Grammar Woes: "Dash you to Hyphen!"

Grammar Woes: 

"Dash you to Hyphen!"

From a Twitter post a while back, a lot of authors were confused about dashes and hyphens and when to use them. I found that interesting since I can't remember when it was taught to me or if I organically figured it out. I'm a avid reader with a couple English degrees under my belt, so hard to figure out the when and where it entered my brain. I found this to be a finer point of grammar that most teachers probably wouldn't get to. So let's get to it, easy and quick.

Em Dash: The em dash looks like this—which happens to be the length of the letter M, hence its name. It can be used in place of some commas or parentheses. I suggest only using them where a comma won't work: too many elements, things are confusing, or it is an aside that could go in parentheses.

She was sure—almost positive—that he liked her back, but he was shy, and she wasn’t sure if he was over his ex.

Okay, not the best sentence off the top of my head, but it illustrates the use of the Em dash as a parenthetical. If we replaced them with commas, this would be a confusing, comma-happy sentence that the writer might need to revise to avoid them or simply slap in some em dashes to keep the tone. Parentheses could be used, yes, but that kind of downplays the idea enclosed and a lot of publishers don't favor them.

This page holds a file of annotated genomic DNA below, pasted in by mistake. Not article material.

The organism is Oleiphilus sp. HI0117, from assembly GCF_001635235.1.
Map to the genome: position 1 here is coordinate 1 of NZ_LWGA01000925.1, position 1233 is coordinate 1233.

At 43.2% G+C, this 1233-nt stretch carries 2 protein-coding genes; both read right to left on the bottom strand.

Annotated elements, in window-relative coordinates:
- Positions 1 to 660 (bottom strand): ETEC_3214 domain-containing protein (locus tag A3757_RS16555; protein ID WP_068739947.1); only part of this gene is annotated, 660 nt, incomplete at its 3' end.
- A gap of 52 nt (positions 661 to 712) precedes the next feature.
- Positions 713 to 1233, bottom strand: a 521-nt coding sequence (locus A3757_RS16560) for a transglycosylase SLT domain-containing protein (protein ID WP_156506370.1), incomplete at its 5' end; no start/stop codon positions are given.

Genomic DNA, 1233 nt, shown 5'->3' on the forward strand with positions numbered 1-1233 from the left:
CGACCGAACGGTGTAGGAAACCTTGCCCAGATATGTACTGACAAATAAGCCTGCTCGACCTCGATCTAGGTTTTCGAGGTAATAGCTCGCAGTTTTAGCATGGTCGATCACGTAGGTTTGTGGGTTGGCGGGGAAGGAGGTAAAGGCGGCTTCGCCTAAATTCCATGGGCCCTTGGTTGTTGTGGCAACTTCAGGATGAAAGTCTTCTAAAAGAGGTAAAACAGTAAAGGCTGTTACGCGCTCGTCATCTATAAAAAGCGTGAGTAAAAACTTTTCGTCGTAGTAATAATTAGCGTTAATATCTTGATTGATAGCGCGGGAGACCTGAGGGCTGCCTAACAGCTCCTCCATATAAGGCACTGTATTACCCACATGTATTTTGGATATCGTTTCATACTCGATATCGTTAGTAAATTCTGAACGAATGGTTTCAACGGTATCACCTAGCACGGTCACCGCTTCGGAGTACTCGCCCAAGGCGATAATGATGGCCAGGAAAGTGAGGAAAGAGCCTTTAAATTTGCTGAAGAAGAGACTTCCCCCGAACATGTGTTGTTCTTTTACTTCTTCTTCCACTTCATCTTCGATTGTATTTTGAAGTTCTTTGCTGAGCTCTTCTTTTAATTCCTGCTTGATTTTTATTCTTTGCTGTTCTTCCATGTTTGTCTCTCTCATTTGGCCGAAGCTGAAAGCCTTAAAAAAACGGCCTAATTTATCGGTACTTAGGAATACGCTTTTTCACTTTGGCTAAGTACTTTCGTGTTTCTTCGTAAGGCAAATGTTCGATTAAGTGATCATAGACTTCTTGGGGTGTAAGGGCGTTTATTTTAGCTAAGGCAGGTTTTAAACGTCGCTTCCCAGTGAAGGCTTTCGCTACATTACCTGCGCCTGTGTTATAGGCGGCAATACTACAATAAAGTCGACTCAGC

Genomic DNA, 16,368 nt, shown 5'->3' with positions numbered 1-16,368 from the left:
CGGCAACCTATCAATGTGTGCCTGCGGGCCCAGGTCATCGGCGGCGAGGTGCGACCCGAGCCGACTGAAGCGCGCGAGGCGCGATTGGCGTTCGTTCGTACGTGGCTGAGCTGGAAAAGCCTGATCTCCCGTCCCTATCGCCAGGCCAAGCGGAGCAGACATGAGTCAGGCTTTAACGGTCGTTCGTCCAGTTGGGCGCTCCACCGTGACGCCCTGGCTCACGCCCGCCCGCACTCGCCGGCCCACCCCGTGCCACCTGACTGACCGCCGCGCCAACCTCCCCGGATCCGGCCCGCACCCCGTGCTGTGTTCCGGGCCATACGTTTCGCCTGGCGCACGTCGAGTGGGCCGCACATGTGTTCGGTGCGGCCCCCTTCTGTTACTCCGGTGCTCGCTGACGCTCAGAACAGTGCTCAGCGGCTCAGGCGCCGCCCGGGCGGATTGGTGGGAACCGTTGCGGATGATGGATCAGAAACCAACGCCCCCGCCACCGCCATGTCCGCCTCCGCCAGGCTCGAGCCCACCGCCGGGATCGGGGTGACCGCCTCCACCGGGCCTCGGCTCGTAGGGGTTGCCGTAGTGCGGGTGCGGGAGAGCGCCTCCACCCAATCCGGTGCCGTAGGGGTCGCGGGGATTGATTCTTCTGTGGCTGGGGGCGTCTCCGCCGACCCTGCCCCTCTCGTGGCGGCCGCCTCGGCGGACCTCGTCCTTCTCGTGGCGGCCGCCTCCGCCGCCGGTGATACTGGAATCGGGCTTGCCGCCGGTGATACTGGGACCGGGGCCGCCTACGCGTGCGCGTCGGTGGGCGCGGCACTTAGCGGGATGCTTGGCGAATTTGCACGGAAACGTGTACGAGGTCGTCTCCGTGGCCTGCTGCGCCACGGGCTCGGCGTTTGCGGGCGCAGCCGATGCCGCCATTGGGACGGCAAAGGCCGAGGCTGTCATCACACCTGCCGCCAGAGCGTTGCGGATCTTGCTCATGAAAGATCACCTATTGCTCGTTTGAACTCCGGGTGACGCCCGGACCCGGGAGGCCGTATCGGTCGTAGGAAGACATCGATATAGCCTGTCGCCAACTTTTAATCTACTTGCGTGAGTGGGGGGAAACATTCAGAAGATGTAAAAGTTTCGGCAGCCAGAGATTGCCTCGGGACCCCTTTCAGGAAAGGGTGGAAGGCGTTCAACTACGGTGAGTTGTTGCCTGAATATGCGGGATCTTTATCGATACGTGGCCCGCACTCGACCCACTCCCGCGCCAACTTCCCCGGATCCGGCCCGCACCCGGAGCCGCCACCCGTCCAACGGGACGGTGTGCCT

En Dash: The en dash is often confused with the em. I only really use it in dates and page numbers. It is shorter than em dash and longer than the hyphen, precisely the length of the letter N. It actually has a pretty forward definition: through.

Please read pages 198–210 in your textbook.

I would assume you'd rarely use this one in writing fiction, so put your efforts into differentiating the other two.

Hyphen: Not sure how poor hyphen gets thrown into this mess with such a different name, but it looks like a short dash. It's used to create compounds or combining two words to create adjectives. I love making my own compound adjectives.

You should see her I'm-going-to-murder-you glare firsthand.

Or more common ones:

The twelve-year-old kid was moody.

Note, it is the smallest and there is no extra spacing around them (also, you might see first-hand in places which is the British usage). The hardest part is figuring out whether or not it is a combined compound or if it is a hyphenated one. And there are a ton of hyphen rules, some strictly enforced and some pretty lax. Honestly, looking it up is the easiest thing to do if you're not sure. I might just revisit it as it's own post one day.

Hope this helps a bit in differentiating dash punctuation!


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